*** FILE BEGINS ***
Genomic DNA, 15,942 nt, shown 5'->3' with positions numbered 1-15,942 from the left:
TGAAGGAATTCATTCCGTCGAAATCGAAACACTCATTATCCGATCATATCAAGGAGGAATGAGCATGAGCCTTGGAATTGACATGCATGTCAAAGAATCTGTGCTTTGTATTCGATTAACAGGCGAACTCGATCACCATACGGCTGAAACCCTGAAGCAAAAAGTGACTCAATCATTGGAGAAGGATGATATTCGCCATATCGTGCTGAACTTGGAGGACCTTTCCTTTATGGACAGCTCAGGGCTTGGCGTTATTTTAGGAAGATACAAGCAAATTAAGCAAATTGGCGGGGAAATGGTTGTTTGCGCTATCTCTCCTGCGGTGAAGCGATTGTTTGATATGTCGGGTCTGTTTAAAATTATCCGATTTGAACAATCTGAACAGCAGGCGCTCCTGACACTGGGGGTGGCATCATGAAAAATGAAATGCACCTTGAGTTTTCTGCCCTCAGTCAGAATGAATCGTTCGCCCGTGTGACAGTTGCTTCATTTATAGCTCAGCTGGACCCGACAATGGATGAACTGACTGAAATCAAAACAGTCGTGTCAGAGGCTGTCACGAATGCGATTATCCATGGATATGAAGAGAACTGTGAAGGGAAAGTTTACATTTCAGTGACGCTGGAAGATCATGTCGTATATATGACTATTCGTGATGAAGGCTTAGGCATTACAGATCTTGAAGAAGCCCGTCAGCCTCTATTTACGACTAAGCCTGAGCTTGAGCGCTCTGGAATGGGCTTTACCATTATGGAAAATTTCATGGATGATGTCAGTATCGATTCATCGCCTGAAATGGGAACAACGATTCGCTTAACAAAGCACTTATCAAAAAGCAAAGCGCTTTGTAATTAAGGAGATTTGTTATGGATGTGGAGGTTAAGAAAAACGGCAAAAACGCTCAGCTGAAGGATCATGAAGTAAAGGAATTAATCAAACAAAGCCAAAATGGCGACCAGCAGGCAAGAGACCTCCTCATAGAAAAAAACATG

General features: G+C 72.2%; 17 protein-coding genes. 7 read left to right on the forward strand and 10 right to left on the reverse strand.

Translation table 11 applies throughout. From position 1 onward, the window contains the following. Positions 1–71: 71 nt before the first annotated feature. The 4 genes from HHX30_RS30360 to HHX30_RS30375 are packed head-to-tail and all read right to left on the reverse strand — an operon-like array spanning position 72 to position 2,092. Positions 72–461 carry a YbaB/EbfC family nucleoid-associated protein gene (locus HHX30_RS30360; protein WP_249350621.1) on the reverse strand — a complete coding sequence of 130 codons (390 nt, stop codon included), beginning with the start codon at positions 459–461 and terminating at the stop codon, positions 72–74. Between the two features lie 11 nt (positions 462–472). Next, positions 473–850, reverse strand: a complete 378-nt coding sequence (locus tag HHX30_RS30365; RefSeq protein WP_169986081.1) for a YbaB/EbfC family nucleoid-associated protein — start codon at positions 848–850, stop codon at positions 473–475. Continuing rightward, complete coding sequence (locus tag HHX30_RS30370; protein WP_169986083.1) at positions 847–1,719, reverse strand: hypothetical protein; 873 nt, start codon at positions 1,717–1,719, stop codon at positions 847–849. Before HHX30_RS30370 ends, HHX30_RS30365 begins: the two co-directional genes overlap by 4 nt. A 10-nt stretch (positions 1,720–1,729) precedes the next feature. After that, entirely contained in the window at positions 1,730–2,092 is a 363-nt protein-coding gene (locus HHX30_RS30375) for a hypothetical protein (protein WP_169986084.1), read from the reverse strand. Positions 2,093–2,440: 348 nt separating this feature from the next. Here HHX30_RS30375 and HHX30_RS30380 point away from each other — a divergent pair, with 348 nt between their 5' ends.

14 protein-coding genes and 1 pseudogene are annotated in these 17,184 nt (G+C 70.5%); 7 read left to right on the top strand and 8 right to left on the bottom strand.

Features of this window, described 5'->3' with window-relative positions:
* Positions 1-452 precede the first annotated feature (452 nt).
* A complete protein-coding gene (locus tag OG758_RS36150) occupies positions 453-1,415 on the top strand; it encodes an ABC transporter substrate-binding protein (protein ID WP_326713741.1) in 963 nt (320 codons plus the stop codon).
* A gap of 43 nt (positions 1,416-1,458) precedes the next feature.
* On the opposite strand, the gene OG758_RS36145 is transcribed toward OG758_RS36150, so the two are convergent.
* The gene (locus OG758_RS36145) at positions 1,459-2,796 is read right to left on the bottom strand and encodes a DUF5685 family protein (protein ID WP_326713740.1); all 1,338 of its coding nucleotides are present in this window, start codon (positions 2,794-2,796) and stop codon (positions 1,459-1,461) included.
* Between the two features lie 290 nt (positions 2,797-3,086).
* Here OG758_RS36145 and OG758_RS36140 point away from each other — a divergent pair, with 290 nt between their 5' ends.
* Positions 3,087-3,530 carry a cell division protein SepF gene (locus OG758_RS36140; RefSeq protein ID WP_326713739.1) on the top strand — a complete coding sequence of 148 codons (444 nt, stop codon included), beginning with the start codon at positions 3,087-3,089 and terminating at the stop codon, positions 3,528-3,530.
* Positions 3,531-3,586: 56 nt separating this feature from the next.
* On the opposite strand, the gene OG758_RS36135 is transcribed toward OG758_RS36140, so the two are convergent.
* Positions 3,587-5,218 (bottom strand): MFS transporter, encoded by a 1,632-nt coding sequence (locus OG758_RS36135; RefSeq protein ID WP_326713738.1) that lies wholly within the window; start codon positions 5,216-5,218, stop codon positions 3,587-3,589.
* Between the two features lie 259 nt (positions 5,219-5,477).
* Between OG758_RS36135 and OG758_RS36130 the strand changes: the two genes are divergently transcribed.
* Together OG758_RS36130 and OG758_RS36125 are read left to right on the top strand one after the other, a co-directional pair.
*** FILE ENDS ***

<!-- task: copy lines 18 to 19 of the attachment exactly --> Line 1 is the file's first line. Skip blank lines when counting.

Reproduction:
* Between the two features lie 259 nt (positions 5,219-5,477).
* Between OG758_RS36135 and OG758_RS36130 the strand changes: the two genes are divergently transcribed.